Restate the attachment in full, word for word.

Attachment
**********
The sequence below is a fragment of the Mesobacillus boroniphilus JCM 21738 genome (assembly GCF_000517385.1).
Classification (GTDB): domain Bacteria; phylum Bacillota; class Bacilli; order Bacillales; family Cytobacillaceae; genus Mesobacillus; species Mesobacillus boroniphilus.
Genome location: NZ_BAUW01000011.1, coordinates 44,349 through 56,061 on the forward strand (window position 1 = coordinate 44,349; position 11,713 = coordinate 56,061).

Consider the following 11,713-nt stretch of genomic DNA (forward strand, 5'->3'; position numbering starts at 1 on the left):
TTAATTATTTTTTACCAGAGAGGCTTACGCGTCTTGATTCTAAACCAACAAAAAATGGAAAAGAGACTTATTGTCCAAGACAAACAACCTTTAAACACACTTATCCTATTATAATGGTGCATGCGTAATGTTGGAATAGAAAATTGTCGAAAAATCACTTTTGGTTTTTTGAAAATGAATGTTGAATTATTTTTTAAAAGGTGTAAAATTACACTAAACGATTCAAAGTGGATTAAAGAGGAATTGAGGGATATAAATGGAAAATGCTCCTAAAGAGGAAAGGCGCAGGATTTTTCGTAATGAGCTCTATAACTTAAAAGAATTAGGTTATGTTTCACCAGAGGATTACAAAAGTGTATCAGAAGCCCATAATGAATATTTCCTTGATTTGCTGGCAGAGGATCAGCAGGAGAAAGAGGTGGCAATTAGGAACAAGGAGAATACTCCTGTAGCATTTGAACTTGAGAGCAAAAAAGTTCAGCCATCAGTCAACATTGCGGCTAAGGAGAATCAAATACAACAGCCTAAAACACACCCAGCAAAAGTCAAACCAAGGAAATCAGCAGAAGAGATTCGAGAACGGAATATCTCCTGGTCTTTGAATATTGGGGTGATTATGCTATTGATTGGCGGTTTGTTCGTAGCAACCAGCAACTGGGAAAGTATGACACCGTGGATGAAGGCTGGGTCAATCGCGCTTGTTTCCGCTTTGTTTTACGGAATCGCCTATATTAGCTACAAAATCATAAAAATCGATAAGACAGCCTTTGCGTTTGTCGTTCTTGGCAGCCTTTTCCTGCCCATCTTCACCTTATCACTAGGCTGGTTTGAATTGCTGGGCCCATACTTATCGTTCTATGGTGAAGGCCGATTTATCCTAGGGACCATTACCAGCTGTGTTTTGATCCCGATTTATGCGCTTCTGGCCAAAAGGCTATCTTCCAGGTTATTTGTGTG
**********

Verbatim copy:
The sequence below is a fragment of the Mesobacillus boroniphilus JCM 21738 genome (assembly GCF_000517385.1).
Classification (GTDB): domain Bacteria; phylum Bacillota; class Bacilli; order Bacillales; family Cytobacillaceae; genus Mesobacillus; species Mesobacillus boroniphilus.
Genome location: NZ_BAUW01000011.1, coordinates 44,349 through 56,061 on the forward strand (window position 1 = coordinate 44,349; position 11,713 = coordinate 56,061).

Consider the following 11,713-nt stretch of genomic DNA (forward strand, 5'->3'; position numbering starts at 1 on the left):
TTAATTATTTTTTACCAGAGAGGCTTACGCGTCTTGATTCTAAACCAACAAAAAATGGAAAAGAGACTTATTGTCCAAGACAAACAACCTTTAAACACACTTATCCTATTATAATGGTGCATGCGTAATGTTGGAATAGAAAATTGTCGAAAAATCACTTTTGGTTTTTTGAAAATGAATGTTGAATTATTTTTTAAAAGGTGTAAAATTACACTAAACGATTCAAAGTGGATTAAAGAGGAATTGAGGGATATAAATGGAAAATGCTCCTAAAGAGGAAAGGCGCAGGATTTTTCGTAATGAGCTCTATAACTTAAAAGAATTAGGTTATGTTTCACCAGAGGATTACAAAAGTGTATCAGAAGCCCATAATGAATATTTCCTTGATTTGCTGGCAGAGGATCAGCAGGAGAAAGAGGTGGCAATTAGGAACAAGGAGAATACTCCTGTAGCATTTGAACTTGAGAGCAAAAAAGTTCAGCCATCAGTCAACATTGCGGCTAAGGAGAATCAAATACAACAGCCTAAAACACACCCAGCAAAAGTCAAACCAAGGAAATCAGCAGAAGAGATTCGAGAACGGAATATCTCCTGGTCTTTGAATATTGGGGTGATTATGCTATTGATTGGCGGTTTGTTCGTAGCAACCAGCAACTGGGAAAGTATGACACCGTGGATGAAGGCTGGGTCAATCGCGCTTGTTTCCGCTTTGTTTTACGGAATCGCCTATATTAGCTACAAAATCATAAAAATCGATAAGACAGCCTTTGCGTTTGTCGTTCTTGGCAGCCTTTTCCTGCCCATCTTCACCTTATCACTAGGCTGGTTTGAATTGCTGGGCCCATACTTATCGTTCTATGGTGAAGGCCGATTTATCCTAGGGACCATTACCAGCTGTGTTTTGATCCCGATTTATGCGCTTCTGGCCAAAAGGCTATCTTCCAGGTTATTTGTGTG